Part B covers certain blood tests, urinalysis, tests on tissue specimens and some screening tests. Laboratory services are further protected by two additional rules: First, a participating laboratory that meets Medicare requirements must provide these services. Second, there is generally no coinsurance responsibility of the patient.

Mental healthcare

            Part B covers mental health services provided by psychiatrists, psychologists, clinical social workers, clinical nurse specialists, nurse practitioners and physician assistants. The services may include yearly depression screenings, family counseling to help cope with medical problems, mental health testing, psychiatric evaluations, diagnostic testing and management of psychiatric medication, though the medication itself would be covered, if at all, under Part D.

            Part B also covers treatment for inappropriate alcohol or drug use.

Occupational or physical therapy

Part B covers medically necessary occupational or physical therapy and speech-language pathology services. While there is no limit to Medicare coverage of these services, coverage over $2,010 (as of 2018) must be accompanied by documentation from the treating professional justifying the treatment. Coverage over $3,000 per year may trigger additional reviews.


Covered Preventive Services

There are many medical services that are considered “preventive” that may be covered under Medicare Part B. Unless indicated otherwise, the patient pays nothing for these services if the provider accepts assignment (no coinsurance or copayment and deductibles do not apply). Examples of these preventive services include screening tests for a variety of conditions and diseases. There may be a limit on how frequently a given test may be conducted to be covered. The payment amounts will vary depending on the type of test. The tests include:

Cancer screening: including tests for

·         Breast cancer

·         cervical and vaginal cancer

·         colorectal cancer,

·         lung cancer, 

·         Prostate cancer.


Other covered screening tests include:

·         Bone density measurement (such as testing for Osteoporosis)

·         Depression (once every 12 months)

·         Diabetes (up to twice each year)

·         Glaucoma (yearly for people at high risk, though the patient pays 20% of Medicare-approved amount in coinsurance)

·         Hepatitis C (for patients at high risk)

·         HIV (once every 12 months and up to 3 times during a pregnancy)



Medicare covers immunizations for certain communicable diseases such as the following:

·         Flu (once per season)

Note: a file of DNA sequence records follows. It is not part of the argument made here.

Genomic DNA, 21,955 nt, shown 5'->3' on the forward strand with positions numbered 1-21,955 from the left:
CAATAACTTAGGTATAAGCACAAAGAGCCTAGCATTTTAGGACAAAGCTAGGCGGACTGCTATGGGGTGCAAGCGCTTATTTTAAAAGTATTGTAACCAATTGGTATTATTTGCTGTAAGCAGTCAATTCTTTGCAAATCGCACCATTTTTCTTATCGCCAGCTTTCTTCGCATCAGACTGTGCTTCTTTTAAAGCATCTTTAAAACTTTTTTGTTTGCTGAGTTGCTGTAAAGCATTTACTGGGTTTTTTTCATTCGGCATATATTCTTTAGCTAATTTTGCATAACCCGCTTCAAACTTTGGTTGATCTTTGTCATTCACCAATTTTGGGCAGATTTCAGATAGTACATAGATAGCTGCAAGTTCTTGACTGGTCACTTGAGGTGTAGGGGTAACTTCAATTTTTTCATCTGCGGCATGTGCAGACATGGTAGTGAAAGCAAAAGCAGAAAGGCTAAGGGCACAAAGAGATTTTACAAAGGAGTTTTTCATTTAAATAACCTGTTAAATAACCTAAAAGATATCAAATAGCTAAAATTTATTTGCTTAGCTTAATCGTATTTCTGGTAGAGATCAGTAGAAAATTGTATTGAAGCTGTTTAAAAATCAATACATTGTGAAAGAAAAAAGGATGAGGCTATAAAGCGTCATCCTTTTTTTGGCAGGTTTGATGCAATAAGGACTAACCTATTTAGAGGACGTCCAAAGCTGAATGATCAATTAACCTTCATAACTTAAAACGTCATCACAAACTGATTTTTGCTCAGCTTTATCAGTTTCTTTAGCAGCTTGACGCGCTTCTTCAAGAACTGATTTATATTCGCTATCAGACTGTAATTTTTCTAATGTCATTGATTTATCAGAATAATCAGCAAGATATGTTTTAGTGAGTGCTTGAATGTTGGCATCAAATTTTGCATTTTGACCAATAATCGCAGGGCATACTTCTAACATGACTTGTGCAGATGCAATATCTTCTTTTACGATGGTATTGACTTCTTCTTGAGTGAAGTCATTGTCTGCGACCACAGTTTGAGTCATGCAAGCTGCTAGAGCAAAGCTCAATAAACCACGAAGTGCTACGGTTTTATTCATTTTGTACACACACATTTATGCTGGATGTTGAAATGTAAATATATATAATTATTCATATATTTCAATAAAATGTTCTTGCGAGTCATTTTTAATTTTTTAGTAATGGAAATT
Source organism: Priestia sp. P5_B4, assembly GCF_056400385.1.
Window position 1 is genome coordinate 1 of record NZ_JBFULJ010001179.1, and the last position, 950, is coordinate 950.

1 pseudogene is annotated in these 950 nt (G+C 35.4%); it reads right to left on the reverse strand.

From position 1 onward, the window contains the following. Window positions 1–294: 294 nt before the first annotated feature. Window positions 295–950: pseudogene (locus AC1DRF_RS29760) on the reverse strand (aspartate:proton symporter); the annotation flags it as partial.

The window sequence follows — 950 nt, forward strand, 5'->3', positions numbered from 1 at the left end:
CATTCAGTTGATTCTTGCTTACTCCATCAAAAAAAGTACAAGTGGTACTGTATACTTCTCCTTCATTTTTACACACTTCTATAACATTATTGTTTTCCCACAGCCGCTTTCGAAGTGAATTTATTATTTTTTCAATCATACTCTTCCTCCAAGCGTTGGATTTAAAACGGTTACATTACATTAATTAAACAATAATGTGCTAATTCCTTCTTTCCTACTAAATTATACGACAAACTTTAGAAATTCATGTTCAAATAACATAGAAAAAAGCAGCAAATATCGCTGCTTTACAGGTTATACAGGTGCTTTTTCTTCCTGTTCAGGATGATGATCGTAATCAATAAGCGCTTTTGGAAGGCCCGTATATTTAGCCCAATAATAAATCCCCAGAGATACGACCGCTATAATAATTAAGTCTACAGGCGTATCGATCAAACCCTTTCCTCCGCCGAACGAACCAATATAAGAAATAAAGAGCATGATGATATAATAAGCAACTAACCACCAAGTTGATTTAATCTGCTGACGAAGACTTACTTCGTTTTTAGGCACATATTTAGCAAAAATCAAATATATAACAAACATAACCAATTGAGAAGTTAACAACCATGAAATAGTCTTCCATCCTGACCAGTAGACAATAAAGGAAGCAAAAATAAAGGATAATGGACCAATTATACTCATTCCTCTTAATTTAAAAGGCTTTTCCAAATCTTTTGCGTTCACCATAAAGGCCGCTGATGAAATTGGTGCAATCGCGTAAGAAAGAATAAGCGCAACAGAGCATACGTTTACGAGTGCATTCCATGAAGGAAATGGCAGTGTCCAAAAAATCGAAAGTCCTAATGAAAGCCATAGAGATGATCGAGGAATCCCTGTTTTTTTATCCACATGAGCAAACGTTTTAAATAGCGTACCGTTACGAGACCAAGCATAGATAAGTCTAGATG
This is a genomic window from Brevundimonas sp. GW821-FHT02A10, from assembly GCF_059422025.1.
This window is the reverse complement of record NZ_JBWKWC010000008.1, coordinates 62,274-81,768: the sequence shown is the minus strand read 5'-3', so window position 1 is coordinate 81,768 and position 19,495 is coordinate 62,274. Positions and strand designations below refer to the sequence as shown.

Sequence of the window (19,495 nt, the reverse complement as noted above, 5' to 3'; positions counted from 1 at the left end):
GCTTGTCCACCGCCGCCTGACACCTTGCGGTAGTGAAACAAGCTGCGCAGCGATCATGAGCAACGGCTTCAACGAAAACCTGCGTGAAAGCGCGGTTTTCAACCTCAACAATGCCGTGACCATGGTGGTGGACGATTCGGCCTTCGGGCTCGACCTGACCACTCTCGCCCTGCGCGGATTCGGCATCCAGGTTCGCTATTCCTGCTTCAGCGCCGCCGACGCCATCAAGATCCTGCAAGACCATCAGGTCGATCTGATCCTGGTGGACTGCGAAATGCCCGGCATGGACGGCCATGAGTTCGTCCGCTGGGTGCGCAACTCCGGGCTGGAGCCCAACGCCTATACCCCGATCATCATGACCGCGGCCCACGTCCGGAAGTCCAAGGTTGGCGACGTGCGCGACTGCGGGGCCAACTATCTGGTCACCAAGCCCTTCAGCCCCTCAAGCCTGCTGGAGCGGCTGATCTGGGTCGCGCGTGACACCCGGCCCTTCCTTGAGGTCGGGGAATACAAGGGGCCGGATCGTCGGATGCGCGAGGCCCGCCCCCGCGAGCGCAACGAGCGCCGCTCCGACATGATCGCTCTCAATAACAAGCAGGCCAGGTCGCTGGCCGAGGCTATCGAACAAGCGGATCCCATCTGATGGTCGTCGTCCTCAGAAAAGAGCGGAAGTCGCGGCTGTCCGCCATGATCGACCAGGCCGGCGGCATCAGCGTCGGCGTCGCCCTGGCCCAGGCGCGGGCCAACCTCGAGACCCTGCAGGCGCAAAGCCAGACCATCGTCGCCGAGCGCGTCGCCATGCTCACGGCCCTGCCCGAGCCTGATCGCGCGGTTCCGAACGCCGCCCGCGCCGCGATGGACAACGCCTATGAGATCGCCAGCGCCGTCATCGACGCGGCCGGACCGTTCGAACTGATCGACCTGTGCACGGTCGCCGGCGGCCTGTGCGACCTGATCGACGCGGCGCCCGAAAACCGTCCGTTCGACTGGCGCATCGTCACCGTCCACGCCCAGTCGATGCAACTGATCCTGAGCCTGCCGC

·         Hepatitis B (for people at medium or high risk)

·         Pneumococcal infections


Note that the shingles vaccine and many other commercially available vaccines are NOT covered by Part A or Part B, but may be covered by Part D.


Services Not Covered


If a patient needs a certain type of service that is not covered under Original Medicare Part A or Part B, she will need to pay for it herself unless she has other coverage (such as Medicaid or supplemental health insurance) or is in covered by a Medicare Advantage Plan that covers the service. Examples of items that are not covered by Original Medicare include:


·         Most dental care, including dentures

·         Routine eye examinations related to prescribing glasses or contact lenses

·         Other eye care, except in the case of cataract surgery and post-surgical corrective lenses

·         Cosmetic surgery

·         Acupuncture

·         Hearing aids and exams for fitting hearing aids

·         Long-term care

·         Special contract care plans, also known as concierge care, retainer-based medicine, boutique medicine, platinum practice and direct care.

Switching, leaving, and late enrollment


If a person did not sign up for Medicare Part B when she first became eligible, she may have to pay a late enrollment penalty for as long as she has Part B. The monthly premium for Part B may go up 10% for each full 12-month period that she could have had Part B but did not sign up for it. Thus, for example, if she signed up for Part B two years after she first became eligible, she will always have to pay a 20% premium penalty for as long as she is on Part B. So, don’t be late in signing up for Medicare! 


Medicare health plans and prescription drug plans can make changes each year. These changes may include cost, coverages and which providers and pharmacies are in applicable networks.  A subscriber may switch plans during the period from October 15 through December 7, with the new coverage beginning on January 1 of the following year. If she does not switch, changes within her existing Medicare health or prescription drug coverage would also begin at this time. The participant is informed of any changes to her plans in an Annual Notice of Changes.




We have now completed our look at the main components of Medicare Medical Insurance (Part B) coverage. We have looked at the types of services that are covered, with some detail around the premiums and the amounts of payment for which the patient would be responsible for many of those items. In the final module of this course, we will learn about the features of Medicare prescription drug coverage, also known as Medicare Part D.